Race, memory and posthumous justice during the First World War centenary commemorations

Smith, Richard W. P.. 2018. 'Race, memory and posthumous justice during the First World War centenary commemorations'. In: Discovering Collections, Discovering Communities: Memory and Transformation. Birmingham Conference and Exhibition Centre, United Kingdom 21 November 2018. [Conference or Workshop Item]

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Abstract or Description

25 March 2018 marked the centenary of the death of Walter Tull, a professional footballer generally regarded as the first officer of African descent to serve in the First World War. As the anniversary approached, parliamentarians called for Tull to be awarded a posthumous Military Cross, citing bravery displayed during the Allied assault on the Piave River, Italy over New Year 1918, already mentioned in dispatches. This followed an earlier, unsuccessful movement for a retrospective award in 2006.

The Tull campaign intends to address past injustices and promote inclusiveness and community cohesion in contemporary Britain. However, this paper contends the initiative also raises problematic issues around history, memory and emotion which need to be considered by public collections, creative organisations and educators, and which have implications for other aspects of what is now understood as the multi-cultural First World War.

The focus on the singular figure and experience of Walter Tull, who has previously been commemorated in multiple geographical, media and creative spaces, risks overshadowing the presence of other similar figures whose participation is starting to be researched and understood. The experiences of black and Asian soldiers throughout the British Empire, including others who achieved officer status, involved many subtleties and paradoxes, as well as outright discrimination. While the endeavours of some were overlooked, others received praise and official acknowledgement for acts of bravery and sacrifice that in some cases were framed outside the limits imposed by contemporary racial attitudes.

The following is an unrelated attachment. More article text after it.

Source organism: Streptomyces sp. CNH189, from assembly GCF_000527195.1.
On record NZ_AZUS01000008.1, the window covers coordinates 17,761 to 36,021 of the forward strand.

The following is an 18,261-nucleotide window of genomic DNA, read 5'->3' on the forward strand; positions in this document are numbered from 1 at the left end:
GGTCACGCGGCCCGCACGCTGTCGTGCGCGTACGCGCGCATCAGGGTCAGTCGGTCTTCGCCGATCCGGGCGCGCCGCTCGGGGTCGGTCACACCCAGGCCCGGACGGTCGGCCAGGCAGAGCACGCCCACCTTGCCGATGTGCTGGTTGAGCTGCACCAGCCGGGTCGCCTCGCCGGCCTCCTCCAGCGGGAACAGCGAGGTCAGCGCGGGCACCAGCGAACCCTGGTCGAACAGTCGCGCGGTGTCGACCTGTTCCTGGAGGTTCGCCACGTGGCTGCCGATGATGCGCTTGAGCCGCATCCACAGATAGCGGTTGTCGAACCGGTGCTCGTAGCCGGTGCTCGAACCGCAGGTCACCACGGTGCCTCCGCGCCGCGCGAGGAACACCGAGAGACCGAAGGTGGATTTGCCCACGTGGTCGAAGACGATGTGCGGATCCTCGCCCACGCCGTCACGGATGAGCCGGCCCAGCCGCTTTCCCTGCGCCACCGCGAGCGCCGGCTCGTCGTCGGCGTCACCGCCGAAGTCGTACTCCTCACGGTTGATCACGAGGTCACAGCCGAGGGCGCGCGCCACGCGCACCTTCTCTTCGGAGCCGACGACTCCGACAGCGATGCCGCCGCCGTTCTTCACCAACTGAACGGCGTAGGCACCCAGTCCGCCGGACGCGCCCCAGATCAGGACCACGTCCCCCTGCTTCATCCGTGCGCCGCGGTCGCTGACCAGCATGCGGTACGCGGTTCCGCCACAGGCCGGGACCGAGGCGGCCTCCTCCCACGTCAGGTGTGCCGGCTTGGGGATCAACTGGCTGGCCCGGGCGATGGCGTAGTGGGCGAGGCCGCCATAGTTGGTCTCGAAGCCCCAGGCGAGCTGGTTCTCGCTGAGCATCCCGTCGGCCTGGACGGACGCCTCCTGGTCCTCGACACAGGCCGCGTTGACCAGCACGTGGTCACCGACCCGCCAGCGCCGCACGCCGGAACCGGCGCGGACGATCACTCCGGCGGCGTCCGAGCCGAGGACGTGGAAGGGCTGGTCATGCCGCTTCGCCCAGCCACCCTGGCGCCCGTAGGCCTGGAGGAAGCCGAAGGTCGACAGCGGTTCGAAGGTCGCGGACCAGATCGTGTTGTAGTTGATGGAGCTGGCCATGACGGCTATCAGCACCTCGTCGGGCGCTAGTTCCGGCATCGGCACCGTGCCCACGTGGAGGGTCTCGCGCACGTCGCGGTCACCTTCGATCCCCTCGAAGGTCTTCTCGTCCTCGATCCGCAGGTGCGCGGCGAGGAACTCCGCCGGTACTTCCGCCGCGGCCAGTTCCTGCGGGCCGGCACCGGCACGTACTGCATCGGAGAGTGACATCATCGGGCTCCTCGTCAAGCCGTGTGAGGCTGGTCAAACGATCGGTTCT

A focus on military heroism may raise the esteem and sense of belonging of BAME communities. Retrospective recognition may also generate feelings of resolution and redemption among society in general. However, these intentions and consequences may also ultimately airbrush the past, exclude more contentious wartime experiences, such as insurrection, pacifism and non-military labour, and even minimise connections with current inequality.

Item Type:

Conference or Workshop Item (Paper)


Walter Tull, First World War

Departments, Centres and Research Units:

Media, Communications and Cultural Studies


1 June 2018Accepted

Event Location:

Birmingham Conference and Exhibition Centre, United Kingdom

Date range:

21 November 2018

Item ID:


Date Deposited:

13 Dec 2018 11:29

Last Modified:

13 Dec 2018 11:29



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